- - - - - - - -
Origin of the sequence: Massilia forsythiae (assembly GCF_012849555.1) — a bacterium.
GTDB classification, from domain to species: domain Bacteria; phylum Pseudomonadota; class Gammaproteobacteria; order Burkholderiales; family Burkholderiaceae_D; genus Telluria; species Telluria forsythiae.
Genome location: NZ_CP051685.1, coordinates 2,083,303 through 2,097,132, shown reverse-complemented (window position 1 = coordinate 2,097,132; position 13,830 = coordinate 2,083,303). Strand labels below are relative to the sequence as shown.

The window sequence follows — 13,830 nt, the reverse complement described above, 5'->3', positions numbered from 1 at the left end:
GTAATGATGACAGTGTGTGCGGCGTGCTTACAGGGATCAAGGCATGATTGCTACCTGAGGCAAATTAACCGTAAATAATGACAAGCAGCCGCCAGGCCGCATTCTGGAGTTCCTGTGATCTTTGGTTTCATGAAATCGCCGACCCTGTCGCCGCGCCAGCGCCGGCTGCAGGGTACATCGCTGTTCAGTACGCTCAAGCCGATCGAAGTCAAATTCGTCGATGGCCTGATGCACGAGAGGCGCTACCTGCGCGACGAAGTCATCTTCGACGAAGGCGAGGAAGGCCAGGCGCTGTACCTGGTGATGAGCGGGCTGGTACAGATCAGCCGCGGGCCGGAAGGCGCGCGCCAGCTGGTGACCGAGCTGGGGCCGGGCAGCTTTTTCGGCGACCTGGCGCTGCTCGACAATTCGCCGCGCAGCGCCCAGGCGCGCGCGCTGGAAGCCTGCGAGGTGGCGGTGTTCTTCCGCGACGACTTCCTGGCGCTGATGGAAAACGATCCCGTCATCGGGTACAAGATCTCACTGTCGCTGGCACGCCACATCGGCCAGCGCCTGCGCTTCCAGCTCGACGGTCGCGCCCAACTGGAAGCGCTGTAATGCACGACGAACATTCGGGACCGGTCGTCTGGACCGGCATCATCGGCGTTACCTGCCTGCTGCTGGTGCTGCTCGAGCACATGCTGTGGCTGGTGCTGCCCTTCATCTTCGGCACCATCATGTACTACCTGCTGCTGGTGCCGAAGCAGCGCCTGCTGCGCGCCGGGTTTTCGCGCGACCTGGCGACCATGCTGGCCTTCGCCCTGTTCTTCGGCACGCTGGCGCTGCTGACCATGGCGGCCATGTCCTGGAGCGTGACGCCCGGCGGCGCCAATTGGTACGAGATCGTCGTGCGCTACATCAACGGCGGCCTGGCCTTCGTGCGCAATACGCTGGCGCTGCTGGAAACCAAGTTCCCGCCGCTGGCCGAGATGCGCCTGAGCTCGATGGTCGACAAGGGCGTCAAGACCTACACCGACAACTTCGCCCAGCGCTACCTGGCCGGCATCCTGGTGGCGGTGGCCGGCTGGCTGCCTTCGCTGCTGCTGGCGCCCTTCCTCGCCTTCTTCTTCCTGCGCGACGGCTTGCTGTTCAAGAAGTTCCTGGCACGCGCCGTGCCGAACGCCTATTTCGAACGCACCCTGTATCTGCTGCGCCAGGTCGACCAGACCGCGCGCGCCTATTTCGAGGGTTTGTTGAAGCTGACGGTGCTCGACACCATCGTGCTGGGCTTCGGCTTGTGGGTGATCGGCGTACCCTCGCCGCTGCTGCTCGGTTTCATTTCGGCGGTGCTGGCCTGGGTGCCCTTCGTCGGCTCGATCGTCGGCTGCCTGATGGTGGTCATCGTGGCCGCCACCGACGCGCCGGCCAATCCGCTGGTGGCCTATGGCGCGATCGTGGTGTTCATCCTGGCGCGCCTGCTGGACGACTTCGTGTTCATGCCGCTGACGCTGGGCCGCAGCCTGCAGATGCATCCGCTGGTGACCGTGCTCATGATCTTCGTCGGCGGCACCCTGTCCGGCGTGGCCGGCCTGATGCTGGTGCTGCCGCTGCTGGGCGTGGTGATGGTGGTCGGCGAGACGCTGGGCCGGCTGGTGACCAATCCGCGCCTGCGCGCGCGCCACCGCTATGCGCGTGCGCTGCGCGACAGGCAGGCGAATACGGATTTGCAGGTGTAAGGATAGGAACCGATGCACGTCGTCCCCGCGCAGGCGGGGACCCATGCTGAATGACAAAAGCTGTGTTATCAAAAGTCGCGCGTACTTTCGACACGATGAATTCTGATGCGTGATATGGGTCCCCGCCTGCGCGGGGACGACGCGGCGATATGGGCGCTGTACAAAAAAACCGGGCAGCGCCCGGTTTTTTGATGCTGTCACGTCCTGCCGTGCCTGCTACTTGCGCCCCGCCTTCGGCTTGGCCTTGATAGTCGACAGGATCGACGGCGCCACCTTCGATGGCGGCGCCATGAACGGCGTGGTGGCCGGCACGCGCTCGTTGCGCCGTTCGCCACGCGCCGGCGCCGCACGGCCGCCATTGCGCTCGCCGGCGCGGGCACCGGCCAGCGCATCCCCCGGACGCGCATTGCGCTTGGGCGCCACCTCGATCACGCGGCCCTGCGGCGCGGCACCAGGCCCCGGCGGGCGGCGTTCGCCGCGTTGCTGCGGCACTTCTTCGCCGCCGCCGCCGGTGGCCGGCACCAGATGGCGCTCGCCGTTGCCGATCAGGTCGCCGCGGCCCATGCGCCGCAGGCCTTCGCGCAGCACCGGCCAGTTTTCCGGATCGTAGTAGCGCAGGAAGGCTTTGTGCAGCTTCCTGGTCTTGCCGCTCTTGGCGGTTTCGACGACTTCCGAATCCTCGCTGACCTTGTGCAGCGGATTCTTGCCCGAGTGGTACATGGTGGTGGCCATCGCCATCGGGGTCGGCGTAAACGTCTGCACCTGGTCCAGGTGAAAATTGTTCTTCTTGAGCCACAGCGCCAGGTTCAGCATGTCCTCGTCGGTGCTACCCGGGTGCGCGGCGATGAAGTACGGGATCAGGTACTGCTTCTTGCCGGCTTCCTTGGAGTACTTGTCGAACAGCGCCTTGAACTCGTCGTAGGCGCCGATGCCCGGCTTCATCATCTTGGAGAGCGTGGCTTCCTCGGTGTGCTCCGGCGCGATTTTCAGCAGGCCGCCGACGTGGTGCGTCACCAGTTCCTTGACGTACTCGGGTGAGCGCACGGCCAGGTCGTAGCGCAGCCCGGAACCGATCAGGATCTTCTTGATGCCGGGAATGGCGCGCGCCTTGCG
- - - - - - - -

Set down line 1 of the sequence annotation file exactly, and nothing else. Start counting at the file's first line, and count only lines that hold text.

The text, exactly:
Origin of the sequence: Massilia forsythiae (assembly GCF_012849555.1) — a bacterium.